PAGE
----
“Two months from now, bond holders will likely have to compromise and take some sort of haircut, and then Suntech will get help from local government,” said CLSA analyst Charles Yonts, echoing the view of other analysts.

The problem for Suntech is that, with no sign of a recovery from the industry-wide slump, it will not be able to repay the debt in two months time even if all of its bond holders agree to defer the payment now.

The government of the city of Wuxi, the solar technology hub where Suntech is based, is in talks with the company and may prefer a bailout rather than risk wider repercussions for the

sector and local banks from allowing it to fail, people with knowledge of the matter told Reuters.

“Wuxi government may rush to its rescue,” one source said by phone from the city, in eastern China. However, the sources said the municipal government would refrain from an aggressive bailout, given the solar sector’s dismal prospects, and bond holders would still need to “take a haircut” — undertaking part of the losses.

Calls to the offices of the Wuxi government went unanswered. China’s solar panel manufacturing industry employs hundreds of thousands of people and is the largest in the world by capacity, after local governments jostled to attract investment in the sector with preferential policies in recent years.

State banks had provided billions dollars of easy loans to the sector amid Beijing’s push to develop clean energy.

At the end of March 2012, Suntech had total debt of $2.2 billion — including loans from China Development Bank, and a $50 million convertible loan from the International Finance Corporation, the private sector arm of the World Bank.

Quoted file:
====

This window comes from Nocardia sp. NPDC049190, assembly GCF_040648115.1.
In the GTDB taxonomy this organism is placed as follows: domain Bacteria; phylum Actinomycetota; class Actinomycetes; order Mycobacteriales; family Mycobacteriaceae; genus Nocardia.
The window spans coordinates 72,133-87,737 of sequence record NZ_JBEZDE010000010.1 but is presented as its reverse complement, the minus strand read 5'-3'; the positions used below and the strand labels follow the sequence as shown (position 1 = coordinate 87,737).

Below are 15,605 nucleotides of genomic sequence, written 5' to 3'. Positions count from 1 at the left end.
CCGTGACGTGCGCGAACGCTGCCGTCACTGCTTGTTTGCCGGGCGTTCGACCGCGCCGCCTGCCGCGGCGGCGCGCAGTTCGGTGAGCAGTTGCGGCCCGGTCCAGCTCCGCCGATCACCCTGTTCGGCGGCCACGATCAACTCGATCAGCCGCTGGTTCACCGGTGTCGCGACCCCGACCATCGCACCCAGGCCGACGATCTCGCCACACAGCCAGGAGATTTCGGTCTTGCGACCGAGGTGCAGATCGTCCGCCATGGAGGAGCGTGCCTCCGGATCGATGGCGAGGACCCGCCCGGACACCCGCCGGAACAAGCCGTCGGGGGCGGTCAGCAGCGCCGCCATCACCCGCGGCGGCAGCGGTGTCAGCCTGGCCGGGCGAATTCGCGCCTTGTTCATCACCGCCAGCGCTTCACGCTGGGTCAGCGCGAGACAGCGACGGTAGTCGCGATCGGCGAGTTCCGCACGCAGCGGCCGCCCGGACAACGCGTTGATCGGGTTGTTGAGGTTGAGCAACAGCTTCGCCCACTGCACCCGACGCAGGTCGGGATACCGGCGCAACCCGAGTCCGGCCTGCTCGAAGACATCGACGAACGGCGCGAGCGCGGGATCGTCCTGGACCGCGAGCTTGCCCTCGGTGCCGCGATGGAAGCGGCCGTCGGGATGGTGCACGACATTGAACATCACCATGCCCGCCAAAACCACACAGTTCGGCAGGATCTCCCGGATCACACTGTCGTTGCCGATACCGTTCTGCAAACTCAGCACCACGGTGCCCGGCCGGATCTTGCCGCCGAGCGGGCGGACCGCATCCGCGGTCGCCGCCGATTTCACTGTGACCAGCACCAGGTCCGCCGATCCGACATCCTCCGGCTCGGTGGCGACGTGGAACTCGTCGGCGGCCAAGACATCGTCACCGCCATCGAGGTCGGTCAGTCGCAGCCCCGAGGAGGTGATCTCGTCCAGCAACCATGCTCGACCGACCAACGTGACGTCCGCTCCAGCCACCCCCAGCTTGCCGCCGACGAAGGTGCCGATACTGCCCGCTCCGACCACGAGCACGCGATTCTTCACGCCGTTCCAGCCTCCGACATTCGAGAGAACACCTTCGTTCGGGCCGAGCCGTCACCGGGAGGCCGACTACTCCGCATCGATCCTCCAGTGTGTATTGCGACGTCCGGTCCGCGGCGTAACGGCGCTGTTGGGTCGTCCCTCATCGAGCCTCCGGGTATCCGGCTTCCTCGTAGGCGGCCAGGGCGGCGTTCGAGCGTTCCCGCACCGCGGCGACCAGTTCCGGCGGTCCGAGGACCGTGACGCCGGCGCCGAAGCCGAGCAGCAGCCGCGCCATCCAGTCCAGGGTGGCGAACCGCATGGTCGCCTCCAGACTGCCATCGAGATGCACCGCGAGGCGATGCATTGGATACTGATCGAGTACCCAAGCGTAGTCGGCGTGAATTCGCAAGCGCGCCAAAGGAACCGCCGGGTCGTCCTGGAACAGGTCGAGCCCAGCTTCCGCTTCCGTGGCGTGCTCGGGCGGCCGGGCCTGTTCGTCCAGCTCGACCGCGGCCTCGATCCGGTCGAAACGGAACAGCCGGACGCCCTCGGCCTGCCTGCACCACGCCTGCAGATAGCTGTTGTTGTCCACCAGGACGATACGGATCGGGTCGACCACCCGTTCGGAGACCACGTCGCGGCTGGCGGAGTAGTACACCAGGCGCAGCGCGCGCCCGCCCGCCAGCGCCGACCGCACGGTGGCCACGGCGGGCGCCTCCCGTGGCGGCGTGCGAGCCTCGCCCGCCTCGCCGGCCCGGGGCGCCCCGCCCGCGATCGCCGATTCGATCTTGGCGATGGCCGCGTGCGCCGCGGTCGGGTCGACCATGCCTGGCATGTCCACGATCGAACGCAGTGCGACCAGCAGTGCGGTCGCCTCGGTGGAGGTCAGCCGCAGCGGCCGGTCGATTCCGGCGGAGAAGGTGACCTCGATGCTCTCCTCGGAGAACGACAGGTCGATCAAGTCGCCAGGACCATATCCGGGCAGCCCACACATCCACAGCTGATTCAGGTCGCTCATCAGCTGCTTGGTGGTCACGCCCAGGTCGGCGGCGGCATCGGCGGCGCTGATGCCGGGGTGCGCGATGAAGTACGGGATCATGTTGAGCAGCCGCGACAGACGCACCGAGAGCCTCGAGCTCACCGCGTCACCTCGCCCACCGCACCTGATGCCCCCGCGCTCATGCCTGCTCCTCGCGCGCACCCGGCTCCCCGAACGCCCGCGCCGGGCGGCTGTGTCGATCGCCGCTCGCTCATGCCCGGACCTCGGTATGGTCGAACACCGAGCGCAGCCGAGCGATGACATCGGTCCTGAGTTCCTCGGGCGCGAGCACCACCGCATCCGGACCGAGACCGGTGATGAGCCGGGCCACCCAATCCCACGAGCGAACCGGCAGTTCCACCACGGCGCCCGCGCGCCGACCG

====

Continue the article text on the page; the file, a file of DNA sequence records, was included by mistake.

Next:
It had a net debt-to-equity ratio of around 200 percent, and the ratio must have increased sharply over the past year as the solar industry deteriorated further, analysts say. The company has not released quarterly results since the second quarter of 2012, but reported losses for the four quarters before that.

Suntech in October hired investment bank UBS to evaluate alternatives for the convertible notes. UBS was not immediately available for comment.

Suntech and UBS have been holding discussions with bond holders on restructuring, but they have kept their cards close to their chest.

“Basically they all are focused on that and it is a very sensitive issue for them,” a Suntech spokesman said. He declined further comment.

Under a likely scenario, Suntech would turn part of the bonds into long-term debt guaranteed by a government entity, and convert the remaining debt into Suntech shares, analysts said.

“We believe Suntech is too large a company to fail and eventually will reach a financing deal with the local government,” said Pranab Sarmah of Daiwa Capital Markets.

“My guess is there is a high probability of renegotiating terms with bondholders with some minimal payment. Cash for such payment will come from government entities against equity stakes in Suntech.”